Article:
Julie, Thank you! I googled that quote and could not find the source. Can you give me the link back to your article? I must have missed that one and I'd like to read it. And thanks for the further explanation of the quote. You are my mystery solver today!Delete
Sure thing,here it is:Delete
Julie, Oh yes, I remember this post, but somehow I missed the quote. I'm coming over to read it again right now! Thanks for the link.Delete
I will just tell you I was here and I heard and thought about you words and appreciated themReplyDelete
Patricia, Always happy for you to stop by. Thanks.Delete
Great bone to chew on! Thanks! I've been using the statement " Wow, Can it get any better than this?" as my question of sorts - this sure is keeping the flow going and allows the universe to GIVE YOU MORE. Best question I've ever asked!
SuZen, Great way to use a question to express gratitude and call more blessings into your life. Love it. Thanks for your comment.Delete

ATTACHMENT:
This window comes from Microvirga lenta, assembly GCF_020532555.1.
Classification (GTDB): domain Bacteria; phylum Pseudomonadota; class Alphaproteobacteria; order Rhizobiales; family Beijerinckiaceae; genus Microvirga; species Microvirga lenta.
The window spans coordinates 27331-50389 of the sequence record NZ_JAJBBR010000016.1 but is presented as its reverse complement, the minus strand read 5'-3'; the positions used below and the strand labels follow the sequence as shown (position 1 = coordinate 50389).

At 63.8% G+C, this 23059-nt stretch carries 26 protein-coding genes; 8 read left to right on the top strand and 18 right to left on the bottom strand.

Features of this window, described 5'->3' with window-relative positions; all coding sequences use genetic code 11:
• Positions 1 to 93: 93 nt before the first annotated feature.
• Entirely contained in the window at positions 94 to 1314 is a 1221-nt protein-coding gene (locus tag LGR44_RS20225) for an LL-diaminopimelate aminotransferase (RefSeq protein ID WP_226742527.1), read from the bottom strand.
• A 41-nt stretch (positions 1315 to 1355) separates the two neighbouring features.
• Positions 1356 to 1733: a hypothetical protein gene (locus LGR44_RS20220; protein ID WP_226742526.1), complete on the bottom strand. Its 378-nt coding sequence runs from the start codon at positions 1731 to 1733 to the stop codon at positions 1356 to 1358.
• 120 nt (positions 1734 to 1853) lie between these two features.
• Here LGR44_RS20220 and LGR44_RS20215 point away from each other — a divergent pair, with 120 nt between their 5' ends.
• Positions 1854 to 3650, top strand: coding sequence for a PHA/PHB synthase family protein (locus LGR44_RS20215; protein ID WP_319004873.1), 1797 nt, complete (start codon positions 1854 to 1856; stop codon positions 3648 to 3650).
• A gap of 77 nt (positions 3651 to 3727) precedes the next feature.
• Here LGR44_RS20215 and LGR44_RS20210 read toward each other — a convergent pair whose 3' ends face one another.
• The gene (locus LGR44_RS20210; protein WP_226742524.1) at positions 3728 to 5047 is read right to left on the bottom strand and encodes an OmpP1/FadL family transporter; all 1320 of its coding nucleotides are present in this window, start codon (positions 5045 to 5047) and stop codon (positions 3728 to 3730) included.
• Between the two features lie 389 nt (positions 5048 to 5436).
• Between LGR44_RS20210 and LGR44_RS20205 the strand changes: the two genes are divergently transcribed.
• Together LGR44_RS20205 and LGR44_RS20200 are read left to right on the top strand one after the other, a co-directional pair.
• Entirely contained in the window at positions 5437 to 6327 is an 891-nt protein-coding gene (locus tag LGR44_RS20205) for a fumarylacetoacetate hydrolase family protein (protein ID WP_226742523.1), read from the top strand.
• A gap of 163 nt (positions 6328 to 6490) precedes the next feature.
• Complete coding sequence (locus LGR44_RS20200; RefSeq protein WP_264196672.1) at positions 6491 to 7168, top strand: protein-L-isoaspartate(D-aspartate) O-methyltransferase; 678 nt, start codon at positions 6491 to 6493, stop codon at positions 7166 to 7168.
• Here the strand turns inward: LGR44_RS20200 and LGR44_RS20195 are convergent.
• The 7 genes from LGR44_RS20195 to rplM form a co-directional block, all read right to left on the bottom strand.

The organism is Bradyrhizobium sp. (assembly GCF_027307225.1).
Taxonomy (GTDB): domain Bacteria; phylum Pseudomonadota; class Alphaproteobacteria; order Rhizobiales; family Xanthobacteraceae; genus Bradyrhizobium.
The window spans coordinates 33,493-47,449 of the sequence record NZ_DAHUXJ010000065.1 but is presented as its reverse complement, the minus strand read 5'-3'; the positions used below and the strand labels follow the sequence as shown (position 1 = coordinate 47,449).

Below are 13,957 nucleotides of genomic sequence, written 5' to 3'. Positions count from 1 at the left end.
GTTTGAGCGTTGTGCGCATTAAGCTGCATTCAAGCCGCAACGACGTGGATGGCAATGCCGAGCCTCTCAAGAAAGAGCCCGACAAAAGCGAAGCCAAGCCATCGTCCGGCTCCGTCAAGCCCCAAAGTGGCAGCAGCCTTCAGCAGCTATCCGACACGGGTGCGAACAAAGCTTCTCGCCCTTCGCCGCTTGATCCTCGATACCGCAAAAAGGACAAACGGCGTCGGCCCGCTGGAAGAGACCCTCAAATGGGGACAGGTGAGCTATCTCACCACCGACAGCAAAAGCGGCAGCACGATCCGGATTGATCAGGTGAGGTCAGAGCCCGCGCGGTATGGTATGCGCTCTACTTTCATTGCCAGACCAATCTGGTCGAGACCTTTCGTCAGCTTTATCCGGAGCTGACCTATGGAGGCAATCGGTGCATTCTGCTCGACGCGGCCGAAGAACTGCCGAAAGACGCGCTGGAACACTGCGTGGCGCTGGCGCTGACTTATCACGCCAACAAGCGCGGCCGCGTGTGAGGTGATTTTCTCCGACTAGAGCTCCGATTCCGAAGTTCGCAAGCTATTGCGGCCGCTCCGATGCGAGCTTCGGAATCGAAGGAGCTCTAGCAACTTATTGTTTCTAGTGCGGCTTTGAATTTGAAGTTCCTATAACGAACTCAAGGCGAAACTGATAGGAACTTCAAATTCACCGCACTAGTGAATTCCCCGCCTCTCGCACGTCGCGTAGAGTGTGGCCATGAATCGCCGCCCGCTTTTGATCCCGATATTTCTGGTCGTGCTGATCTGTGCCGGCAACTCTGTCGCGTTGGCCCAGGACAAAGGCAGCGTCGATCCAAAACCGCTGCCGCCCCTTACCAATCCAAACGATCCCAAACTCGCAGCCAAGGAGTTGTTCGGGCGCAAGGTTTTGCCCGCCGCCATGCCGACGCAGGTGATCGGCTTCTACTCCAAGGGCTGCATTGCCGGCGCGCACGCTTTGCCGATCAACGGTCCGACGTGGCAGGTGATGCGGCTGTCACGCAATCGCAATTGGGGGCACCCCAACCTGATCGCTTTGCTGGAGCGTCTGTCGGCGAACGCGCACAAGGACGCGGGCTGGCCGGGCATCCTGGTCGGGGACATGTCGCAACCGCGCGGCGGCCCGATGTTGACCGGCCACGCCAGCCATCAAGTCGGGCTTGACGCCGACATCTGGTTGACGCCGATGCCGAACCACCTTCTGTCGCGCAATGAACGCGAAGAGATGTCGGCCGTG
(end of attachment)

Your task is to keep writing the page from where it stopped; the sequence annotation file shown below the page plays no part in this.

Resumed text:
I'm struck here by the notion of absolute surrender to any given moment's experience. Talk about allowing life to happen! I love the answer you received to your forgotten question, "Whatever happens is the answer."
I keep a moldable Gumby on my desk to remind me to stay flexible to my circumstances. Continual adjustment doesn't necessarily mean constant motion; it may simply mean staying fluid to the flow of life's stream.
Love the depth and I'll be checking into Tara's book.
Best to you,
Beth, Gumby--that's great! Bruce Lee talked about being water. I like that image. Fluid, yielding, but nothing is more powerful. Thanks for commenting.Delete
Good way to think about everyone and everything being out teachers Galen. That's a good way to approach life - then everything becomes a lesson.ReplyDelete
And I've come to be a lot more accepting of life and its happenings. Before I use to fight, resist and even try to control but realized it's all out of my hands. I still do things intentionally but don't worry about the results too much. Or at all. I can do my part but not the universe's part too:)